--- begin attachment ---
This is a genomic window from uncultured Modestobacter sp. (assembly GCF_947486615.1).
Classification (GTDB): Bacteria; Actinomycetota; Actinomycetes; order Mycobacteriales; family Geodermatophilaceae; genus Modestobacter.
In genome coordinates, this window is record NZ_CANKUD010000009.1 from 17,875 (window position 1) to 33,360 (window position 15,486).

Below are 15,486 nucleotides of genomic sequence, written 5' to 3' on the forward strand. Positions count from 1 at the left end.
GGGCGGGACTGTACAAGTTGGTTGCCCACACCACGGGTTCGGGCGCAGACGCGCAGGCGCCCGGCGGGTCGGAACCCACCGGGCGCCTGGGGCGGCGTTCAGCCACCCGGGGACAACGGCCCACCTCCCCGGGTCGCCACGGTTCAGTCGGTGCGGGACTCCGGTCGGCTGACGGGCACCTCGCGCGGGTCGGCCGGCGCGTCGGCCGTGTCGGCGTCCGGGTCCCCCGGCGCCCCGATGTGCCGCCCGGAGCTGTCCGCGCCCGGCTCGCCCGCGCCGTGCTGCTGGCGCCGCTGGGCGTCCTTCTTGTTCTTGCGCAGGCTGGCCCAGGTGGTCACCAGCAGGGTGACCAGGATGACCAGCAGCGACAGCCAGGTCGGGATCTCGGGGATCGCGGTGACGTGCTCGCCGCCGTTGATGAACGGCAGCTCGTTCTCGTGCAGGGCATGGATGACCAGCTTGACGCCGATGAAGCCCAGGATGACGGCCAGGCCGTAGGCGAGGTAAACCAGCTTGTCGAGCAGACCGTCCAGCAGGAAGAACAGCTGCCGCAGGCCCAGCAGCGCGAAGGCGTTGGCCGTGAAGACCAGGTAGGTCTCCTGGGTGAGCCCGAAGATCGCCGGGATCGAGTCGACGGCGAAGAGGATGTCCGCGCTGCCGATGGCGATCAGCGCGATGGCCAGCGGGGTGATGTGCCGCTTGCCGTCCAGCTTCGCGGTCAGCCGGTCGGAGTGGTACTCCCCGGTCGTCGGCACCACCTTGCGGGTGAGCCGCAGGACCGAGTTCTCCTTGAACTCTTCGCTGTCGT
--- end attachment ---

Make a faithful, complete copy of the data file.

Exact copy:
This is a genomic window from uncultured Modestobacter sp. (assembly GCF_947486615.1).
Classification (GTDB): Bacteria; Actinomycetota; Actinomycetes; order Mycobacteriales; family Geodermatophilaceae; genus Modestobacter.
In genome coordinates, this window is record NZ_CANKUD010000009.1 from 17,875 (window position 1) to 33,360 (window position 15,486).

Below are 15,486 nucleotides of genomic sequence, written 5' to 3' on the forward strand. Positions count from 1 at the left end.
GGGCGGGACTGTACAAGTTGGTTGCCCACACCACGGGTTCGGGCGCAGACGCGCAGGCGCCCGGCGGGTCGGAACCCACCGGGCGCCTGGGGCGGCGTTCAGCCACCCGGGGACAACGGCCCACCTCCCCGGGTCGCCACGGTTCAGTCGGTGCGGGACTCCGGTCGGCTGACGGGCACCTCGCGCGGGTCGGCCGGCGCGTCGGCCGTGTCGGCGTCCGGGTCCCCCGGCGCCCCGATGTGCCGCCCGGAGCTGTCCGCGCCCGGCTCGCCCGCGCCGTGCTGCTGGCGCCGCTGGGCGTCCTTCTTGTTCTTGCGCAGGCTGGCCCAGGTGGTCACCAGCAGGGTGACCAGGATGACCAGCAGCGACAGCCAGGTCGGGATCTCGGGGATCGCGGTGACGTGCTCGCCGCCGTTGATGAACGGCAGCTCGTTCTCGTGCAGGGCATGGATGACCAGCTTGACGCCGATGAAGCCCAGGATGACGGCCAGGCCGTAGGCGAGGTAAACCAGCTTGTCGAGCAGACCGTCCAGCAGGAAGAACAGCTGCCGCAGGCCCAGCAGCGCGAAGGCGTTGGCCGTGAAGACCAGGTAGGTCTCCTGGGTGAGCCCGAAGATCGCCGGGATCGAGTCGACGGCGAAGAGGATGTCCGCGCTGCCGATGGCGATCAGCGCGATGGCCAGCGGGGTGATGTGCCGCTTGCCGTCCAGCTTCGCGGTCAGCCGGTCGGAGTGGTACTCCCCGGTCGTCGGCACCACCTTGCGGGTGAGCCGCAGGACCGAGTTCTCCTTGAACTCTTCGCTGTCGT